Tag Archives: Slope

What’d you do this summer?

Now that school’s back in session, I’m sure you’ve been answering the question “What’d you do this summer?”

We had lots of fun this summer, but one of the things I’m most proud of is my hike up Deer Mountain at Rocky Mountain National Park!

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My first experience with hiking anything other than flat land was this winter in Palm Springs, CA when my husband and I hiked through various canyons.  I must say I felt like quite the outdoors-man (or woman) on those hikes and the views were spectacular!

When we booked our flight to Denver for this summer I declared almost immediately that we would be hiking through Rocky Mountain National Park just like we had hiked the canyons.

After getting a recommendation to hike Deer Mountain we were off . . . and 15 minutes into the hike I thought I was dying!

“Can we slow down?” I’d huff while my husband trudged ahead.

“Wait . . . feel my heart, its racing!” I’d worry while trying to keep up with his strides.

and finally, “What is wrong with me!  This mountain is crazy!”

We hiked the mountain in a little under 2 hours and 15 minutes (not including our 30 minute lunch at the top where we enjoyed the views and chased ground squirrels away from our crackers).

When we finally got back to the car I pulled out the mountain statistics:

Starting Elevation: 8940 feet

Highest Elevation: 10013 feet

Round Trip Distance: 6.2 miles

Hello?!? No wonder I was out of breath.  I’m used to living at an elevation of 668 ft., so before we even took off up the mountain, I was already 8272 feet higher than I was used to!

Then, we took off like crazy people!  From my point of view there are two ways to measure the reason I thought this mountain climb was so hard . . . the first is the slope of that darn mountain trail must have been really high!  Or, the speed at which we were walking up the side of that mountain was much, much too fast to really enjoy the scenery.

What do you think?  Steep slope?  Fast walking?  Or just out of shape mathematician?

Assigning ZIP Codes

Last week I was working on getting a document together that involved typing many, many ZIP codes from across the United States.  This particular document involved looking up addresses for approximately 350 locations and after a while I realized that I was getting pretty darn good at accurately predicting what the first digit of the ZIP code was going to be and vise versa (i.e. if I looked at the first digit of the ZIP code I could guess the location within a few states).

As I was collecting this data into my spreadsheet, I was developing a hypothesis . . . the first digit of the ZIP code is directly related to the year a state joined the union.

Remember, directly related means as the year the state joined the union increases the first digit of the ZIP code also increases.  In other words, the first digit of the ZIP code depends on the year the state joined the union.  To test my hypothesis I used a map of the U.S. and wrote in the first digits of the ZIP codes I knew.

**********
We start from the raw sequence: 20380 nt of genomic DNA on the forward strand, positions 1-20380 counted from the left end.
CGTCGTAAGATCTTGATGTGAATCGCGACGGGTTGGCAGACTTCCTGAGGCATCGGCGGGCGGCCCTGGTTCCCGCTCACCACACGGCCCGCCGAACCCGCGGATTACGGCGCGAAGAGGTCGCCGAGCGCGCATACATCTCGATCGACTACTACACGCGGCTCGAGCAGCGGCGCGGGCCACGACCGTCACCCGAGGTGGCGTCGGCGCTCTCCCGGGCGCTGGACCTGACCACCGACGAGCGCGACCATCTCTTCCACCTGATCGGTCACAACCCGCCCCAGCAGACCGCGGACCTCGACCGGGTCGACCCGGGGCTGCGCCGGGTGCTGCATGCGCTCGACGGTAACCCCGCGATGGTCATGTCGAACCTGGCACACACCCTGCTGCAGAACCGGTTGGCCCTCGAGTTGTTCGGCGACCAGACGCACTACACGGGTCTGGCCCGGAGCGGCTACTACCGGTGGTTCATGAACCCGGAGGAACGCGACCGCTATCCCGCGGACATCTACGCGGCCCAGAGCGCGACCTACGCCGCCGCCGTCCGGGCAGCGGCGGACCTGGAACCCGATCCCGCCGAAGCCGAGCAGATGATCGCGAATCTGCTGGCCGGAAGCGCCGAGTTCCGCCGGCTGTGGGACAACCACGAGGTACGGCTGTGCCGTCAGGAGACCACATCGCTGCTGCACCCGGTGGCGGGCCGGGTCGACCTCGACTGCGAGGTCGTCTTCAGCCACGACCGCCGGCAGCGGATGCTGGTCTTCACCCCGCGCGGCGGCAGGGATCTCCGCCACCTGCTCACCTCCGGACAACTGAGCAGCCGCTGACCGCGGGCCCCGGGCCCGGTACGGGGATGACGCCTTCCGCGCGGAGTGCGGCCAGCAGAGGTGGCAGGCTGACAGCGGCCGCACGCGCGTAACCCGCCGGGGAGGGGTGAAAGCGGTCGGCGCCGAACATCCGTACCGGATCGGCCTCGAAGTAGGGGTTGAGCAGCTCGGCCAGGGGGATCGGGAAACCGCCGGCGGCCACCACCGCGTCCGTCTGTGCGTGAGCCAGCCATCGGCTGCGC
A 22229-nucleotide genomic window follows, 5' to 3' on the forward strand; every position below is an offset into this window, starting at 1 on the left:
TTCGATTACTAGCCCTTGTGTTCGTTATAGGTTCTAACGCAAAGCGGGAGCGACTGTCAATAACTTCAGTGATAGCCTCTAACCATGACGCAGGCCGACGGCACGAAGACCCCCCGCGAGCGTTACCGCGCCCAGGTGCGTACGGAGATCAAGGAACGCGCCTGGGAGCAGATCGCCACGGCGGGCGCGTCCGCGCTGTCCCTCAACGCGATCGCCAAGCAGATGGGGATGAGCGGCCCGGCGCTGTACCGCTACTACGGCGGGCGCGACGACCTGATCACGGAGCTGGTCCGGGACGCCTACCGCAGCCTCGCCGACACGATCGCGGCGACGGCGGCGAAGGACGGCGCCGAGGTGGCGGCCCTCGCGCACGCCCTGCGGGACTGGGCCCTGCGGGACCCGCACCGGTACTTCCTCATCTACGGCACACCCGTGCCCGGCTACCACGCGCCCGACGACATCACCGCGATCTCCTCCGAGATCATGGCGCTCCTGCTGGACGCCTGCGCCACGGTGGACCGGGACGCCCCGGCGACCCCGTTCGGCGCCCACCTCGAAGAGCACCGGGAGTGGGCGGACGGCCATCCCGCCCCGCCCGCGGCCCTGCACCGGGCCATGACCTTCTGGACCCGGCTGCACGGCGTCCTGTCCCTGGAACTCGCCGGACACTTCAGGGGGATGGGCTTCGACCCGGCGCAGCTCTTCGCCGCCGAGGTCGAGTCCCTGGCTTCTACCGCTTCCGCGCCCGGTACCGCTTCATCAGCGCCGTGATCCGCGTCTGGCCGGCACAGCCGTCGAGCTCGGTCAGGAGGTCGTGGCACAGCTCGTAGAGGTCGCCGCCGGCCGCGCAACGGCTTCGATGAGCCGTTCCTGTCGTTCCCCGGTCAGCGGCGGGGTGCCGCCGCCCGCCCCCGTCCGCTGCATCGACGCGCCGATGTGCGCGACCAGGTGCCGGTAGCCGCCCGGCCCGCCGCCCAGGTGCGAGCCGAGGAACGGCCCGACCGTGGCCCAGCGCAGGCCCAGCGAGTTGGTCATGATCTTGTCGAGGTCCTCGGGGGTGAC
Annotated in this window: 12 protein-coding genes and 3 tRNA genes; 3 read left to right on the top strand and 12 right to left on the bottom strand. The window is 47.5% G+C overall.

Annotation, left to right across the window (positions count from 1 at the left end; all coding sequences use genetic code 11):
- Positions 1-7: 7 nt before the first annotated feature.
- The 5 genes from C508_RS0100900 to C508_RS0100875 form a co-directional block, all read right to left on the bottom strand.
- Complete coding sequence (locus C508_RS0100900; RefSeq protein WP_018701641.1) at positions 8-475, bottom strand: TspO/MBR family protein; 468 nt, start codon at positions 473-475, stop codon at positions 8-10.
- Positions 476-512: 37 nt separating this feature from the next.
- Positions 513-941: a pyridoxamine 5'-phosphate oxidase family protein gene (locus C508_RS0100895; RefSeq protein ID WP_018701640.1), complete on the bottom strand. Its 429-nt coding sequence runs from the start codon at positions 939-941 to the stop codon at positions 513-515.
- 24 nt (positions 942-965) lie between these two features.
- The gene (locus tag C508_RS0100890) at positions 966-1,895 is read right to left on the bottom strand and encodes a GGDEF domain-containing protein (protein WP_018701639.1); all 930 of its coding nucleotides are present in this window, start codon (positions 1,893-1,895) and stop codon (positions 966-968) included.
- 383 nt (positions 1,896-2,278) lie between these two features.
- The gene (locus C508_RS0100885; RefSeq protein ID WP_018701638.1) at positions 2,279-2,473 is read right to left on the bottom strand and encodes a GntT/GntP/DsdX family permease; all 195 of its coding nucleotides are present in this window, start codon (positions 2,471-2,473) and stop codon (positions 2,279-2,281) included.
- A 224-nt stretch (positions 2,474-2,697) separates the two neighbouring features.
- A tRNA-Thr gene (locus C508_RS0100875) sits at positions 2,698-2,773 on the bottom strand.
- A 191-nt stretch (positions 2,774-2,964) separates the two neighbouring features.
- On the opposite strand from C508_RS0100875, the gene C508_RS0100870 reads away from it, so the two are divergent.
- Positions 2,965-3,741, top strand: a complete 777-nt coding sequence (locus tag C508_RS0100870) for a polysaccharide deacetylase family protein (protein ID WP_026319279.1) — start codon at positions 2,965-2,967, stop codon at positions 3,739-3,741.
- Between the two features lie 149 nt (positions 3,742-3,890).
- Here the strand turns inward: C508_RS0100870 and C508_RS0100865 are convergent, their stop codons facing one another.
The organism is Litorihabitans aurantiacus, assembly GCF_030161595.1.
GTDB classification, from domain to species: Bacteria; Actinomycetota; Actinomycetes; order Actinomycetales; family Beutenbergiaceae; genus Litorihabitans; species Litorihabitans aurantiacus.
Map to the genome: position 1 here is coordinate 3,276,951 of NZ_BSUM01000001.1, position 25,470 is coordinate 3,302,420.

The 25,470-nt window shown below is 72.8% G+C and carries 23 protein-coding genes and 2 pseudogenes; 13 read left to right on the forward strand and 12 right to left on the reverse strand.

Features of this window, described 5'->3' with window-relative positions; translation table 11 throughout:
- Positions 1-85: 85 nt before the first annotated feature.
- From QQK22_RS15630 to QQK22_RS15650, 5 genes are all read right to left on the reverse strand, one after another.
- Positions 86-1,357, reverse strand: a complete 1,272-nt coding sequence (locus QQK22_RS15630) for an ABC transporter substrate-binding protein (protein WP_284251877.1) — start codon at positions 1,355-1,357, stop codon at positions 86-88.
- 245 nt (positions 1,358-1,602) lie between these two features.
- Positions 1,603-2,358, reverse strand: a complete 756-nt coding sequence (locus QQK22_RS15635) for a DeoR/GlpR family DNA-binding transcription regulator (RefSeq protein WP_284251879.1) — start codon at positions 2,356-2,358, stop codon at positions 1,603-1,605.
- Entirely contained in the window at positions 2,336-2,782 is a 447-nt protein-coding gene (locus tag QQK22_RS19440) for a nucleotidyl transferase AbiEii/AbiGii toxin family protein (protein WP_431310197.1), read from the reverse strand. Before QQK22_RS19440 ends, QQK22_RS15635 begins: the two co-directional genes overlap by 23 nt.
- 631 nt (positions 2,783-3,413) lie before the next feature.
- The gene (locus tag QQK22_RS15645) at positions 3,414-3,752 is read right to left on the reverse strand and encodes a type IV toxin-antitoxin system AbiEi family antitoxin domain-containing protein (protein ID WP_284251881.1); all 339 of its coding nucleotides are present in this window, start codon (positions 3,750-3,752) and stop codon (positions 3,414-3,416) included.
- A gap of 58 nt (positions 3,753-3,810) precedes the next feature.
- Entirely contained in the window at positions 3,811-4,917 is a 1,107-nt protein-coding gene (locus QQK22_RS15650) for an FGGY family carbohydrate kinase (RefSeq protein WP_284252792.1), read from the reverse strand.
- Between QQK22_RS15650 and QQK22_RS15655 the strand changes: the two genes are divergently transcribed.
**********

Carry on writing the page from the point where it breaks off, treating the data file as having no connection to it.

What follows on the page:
And then, I created a table of values with the same information (X means I didn’t have the ZIP for any location in that particular state, not that a quick Google search couldn’t have helped me find it, but I just didn’t have it in the document I was working from–also, if my hypothesis proved correct I likely wouldn’t need it!):

State ZIP Year of Statehood
Delaware X 1787
Pennsylvania 1 1787
New Jersey 0 1787
Georgia X 1788
Connecticut 0 1788
Massachusetts 0 1788
Maryland 2 1788
South Carolina 2 1788
New Hampshire X 1788
Virginia 2 1788
New York 1 1788
North Carolina 2 1789
Rhode Island X 1790
Vermont 0 1791
Kentucky X 1792
Tennessee 3 1796
Ohio X 1803
Louisiana 7 1812
Indiana X 1816
Mississippi 4 1817
Illinois 6 1818
Alabama 3 1819
Maine 0 1820
Missouri 6 1821
Arkansas 7 1836
Michigan 4 1837
Florida 3 1845
Texas 7 1845
Iowa 5 1846
Wisconsin X 1848
California 9 1850
Minnesota X 1858
Oregon X 1859
Kansas X 1861
West Virginia X 1863
Nevada X 1864
Nebraska X 1867
Colorado X 1876
North Dakota X 1889
South Dakota X 1889
Montana X 1889
Washington X 1889
Idaho X 1890
Wyoming X 1890
Utah X 1896
Oklahoma 7 1907
New Mexico X 1912
Arizona 8 1912
Alaska X 1959
Hawaii X 1959

And I made a scatterplot:

11.19.11

So, I’m going to go ahead and say that my hypothesis was not overwhelmingly correct.  It looks like the year the state joined the union may be related to the first digit of the ZIP code, but clearly my theory has some flaws.  For example, look at the first few entries in the table.  States joining the union after the first few states have ZIP codes of 0, 1, 2!

Ugh.  Then, you know what I wondered about.  Would there have been a need for ZIP codes (i.e. a post office) when the first 13 colonies became states?  In fact, when did the post office start using ZIP codes anyway?  Well, I found my answer . . . 1963.  Yes, really.  1963.

Goodness Gracious.  All 50 states had joined The Union by the time the use of ZIP codes was implemented.

This experience made me think about two things:

1. Just because two variables are correlated, doesn’t mean that one causes the other.

2. I wonder what a better predictor of ZIP codes would be?